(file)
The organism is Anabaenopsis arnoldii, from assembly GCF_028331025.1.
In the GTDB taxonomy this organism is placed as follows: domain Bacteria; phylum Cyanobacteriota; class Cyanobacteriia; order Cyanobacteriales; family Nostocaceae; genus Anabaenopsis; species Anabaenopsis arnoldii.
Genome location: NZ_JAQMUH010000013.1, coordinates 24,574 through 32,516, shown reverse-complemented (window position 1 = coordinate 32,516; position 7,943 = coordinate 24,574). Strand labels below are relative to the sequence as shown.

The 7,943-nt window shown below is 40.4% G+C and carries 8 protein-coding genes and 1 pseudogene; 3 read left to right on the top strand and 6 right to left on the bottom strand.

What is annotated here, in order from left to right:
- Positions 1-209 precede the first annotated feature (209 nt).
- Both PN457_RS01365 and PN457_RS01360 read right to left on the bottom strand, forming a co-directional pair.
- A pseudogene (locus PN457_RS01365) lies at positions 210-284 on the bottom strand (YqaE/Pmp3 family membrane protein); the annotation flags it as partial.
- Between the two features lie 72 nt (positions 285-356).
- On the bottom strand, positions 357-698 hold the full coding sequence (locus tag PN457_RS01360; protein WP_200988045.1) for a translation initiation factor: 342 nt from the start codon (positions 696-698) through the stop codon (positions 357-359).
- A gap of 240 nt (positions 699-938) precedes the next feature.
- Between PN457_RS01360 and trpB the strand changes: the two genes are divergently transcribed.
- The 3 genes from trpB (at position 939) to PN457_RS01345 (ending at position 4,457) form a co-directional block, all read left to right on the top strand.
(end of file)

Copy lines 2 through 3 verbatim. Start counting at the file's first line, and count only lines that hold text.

In the GTDB taxonomy this organism is placed as follows: domain Bacteria; phylum Cyanobacteriota; class Cyanobacteriia; order Cyanobacteriales; family Nostocaceae; genus Anabaenopsis; species Anabaenopsis arnoldii.
Genome location: NZ_JAQMUH010000013.1, coordinates 24,574 through 32,516, shown reverse-complemented (window position 1 = coordinate 32,516; position 7,943 = coordinate 24,574). Strand labels below are relative to the sequence as shown.